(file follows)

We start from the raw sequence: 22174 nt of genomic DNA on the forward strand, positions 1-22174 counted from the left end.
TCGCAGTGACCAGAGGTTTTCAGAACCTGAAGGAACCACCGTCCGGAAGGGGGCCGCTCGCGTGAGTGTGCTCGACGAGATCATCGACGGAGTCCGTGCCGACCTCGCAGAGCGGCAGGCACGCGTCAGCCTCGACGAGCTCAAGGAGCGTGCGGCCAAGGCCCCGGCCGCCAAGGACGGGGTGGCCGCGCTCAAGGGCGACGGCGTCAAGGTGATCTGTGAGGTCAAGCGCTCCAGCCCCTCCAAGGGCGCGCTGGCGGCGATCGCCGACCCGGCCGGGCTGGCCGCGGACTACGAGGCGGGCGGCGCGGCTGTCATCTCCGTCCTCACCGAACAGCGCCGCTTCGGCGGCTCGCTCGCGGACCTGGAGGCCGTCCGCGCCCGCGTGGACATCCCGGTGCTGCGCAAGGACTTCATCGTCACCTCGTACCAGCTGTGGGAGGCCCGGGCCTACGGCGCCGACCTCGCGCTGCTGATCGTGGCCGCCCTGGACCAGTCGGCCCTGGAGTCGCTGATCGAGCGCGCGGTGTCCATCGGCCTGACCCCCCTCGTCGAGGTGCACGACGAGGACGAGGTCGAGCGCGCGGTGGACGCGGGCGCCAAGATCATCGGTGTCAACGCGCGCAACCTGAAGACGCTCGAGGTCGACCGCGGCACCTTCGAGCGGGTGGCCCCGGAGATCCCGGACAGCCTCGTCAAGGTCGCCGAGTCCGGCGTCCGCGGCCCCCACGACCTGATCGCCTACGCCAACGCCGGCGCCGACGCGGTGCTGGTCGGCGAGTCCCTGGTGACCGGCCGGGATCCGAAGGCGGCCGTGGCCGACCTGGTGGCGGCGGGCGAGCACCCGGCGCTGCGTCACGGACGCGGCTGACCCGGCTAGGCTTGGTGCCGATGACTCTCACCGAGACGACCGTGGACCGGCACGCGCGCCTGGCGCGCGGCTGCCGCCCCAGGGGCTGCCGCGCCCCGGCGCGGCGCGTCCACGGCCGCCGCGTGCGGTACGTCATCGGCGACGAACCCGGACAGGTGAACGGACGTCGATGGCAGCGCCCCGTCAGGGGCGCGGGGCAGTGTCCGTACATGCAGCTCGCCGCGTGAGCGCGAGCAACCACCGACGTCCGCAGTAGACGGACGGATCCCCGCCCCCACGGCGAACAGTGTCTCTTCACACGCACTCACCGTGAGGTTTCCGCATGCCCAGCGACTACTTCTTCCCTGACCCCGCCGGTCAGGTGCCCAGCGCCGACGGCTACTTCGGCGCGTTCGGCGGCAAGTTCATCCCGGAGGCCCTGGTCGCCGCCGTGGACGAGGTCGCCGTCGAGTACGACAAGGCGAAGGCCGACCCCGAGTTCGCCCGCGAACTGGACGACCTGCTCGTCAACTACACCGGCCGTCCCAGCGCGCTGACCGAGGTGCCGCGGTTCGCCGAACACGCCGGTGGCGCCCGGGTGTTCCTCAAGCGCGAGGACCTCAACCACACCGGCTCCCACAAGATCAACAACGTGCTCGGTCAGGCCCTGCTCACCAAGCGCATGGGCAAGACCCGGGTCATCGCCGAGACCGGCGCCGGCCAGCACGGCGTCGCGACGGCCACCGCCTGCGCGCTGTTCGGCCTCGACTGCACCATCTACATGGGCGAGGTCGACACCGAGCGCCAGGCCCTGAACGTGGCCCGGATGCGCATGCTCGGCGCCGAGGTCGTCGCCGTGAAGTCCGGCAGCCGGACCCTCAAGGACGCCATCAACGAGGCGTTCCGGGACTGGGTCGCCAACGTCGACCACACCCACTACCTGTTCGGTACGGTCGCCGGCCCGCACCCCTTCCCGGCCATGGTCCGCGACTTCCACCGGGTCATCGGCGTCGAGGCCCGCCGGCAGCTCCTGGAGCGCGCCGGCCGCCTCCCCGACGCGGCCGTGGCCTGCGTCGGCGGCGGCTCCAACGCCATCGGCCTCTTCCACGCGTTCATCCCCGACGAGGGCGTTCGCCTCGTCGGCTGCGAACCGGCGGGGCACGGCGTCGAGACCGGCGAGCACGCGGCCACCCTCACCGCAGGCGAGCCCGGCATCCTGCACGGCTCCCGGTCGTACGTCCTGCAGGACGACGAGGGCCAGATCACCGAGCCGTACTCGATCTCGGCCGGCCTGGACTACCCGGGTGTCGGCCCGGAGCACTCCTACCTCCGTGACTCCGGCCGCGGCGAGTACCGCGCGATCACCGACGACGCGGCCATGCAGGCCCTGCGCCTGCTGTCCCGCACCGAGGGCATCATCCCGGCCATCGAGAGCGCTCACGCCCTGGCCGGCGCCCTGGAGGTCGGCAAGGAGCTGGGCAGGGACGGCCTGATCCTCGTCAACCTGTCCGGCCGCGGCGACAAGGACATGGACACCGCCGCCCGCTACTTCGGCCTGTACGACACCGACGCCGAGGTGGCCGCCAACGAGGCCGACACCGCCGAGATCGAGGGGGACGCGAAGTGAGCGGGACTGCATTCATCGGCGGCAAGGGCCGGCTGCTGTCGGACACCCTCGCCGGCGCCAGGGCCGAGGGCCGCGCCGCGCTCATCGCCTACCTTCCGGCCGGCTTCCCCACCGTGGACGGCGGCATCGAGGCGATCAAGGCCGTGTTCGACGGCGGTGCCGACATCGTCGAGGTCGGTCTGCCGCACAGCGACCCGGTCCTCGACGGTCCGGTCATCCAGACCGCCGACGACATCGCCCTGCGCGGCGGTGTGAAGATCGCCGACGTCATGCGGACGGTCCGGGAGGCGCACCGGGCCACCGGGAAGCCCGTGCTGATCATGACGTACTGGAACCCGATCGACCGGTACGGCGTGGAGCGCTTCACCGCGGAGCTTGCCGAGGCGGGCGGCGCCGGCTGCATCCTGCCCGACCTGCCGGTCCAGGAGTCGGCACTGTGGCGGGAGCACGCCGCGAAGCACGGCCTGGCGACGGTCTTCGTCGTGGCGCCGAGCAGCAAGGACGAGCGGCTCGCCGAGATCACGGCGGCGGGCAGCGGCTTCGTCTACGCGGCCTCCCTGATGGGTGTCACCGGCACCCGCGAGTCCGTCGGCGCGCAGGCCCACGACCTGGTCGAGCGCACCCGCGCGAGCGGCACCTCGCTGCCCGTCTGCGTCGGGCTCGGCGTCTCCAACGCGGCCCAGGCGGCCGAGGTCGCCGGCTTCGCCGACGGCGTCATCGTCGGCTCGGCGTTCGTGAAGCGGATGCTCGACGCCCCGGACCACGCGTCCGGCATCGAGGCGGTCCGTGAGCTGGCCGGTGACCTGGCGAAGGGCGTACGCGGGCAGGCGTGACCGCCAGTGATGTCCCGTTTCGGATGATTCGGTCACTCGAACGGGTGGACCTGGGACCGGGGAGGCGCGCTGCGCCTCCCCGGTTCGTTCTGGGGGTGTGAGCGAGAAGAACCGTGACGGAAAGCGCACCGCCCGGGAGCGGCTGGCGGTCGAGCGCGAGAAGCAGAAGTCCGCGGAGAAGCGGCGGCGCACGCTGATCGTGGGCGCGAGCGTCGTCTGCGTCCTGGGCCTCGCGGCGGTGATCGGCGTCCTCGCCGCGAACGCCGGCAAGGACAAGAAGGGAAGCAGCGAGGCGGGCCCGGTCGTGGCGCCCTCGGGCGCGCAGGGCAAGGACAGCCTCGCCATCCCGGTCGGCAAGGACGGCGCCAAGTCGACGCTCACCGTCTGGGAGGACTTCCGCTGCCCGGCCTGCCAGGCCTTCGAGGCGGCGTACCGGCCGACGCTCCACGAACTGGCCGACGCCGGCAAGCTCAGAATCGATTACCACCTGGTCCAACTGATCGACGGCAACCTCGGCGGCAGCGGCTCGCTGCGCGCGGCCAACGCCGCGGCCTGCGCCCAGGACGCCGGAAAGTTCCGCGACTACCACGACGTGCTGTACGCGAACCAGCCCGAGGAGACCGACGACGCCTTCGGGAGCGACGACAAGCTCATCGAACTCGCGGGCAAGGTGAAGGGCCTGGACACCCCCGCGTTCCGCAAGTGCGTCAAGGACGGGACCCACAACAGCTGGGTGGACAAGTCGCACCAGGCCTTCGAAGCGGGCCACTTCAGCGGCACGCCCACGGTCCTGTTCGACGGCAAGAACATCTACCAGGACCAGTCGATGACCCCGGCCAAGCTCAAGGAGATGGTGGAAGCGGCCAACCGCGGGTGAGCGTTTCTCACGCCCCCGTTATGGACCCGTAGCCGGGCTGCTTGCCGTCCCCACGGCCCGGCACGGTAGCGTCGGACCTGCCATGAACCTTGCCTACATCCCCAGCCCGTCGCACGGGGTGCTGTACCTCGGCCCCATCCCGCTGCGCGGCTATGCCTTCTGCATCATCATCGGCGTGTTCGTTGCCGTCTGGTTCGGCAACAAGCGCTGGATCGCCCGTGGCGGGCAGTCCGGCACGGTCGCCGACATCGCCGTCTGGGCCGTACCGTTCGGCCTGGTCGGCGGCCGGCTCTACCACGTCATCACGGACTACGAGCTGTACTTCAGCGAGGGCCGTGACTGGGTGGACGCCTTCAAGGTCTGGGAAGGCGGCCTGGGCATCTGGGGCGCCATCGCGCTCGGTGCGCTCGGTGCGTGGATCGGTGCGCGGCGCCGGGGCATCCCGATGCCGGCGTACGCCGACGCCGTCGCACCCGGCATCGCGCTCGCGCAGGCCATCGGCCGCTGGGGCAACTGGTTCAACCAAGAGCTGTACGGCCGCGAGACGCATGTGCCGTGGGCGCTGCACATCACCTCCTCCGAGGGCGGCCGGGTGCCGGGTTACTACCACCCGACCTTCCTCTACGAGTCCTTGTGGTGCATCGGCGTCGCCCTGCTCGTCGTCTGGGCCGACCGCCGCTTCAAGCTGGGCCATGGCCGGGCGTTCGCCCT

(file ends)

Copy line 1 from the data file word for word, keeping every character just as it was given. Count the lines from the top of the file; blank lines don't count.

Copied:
We start from the raw sequence: 22174 nt of genomic DNA on the forward strand, positions 1-22174 counted from the left end.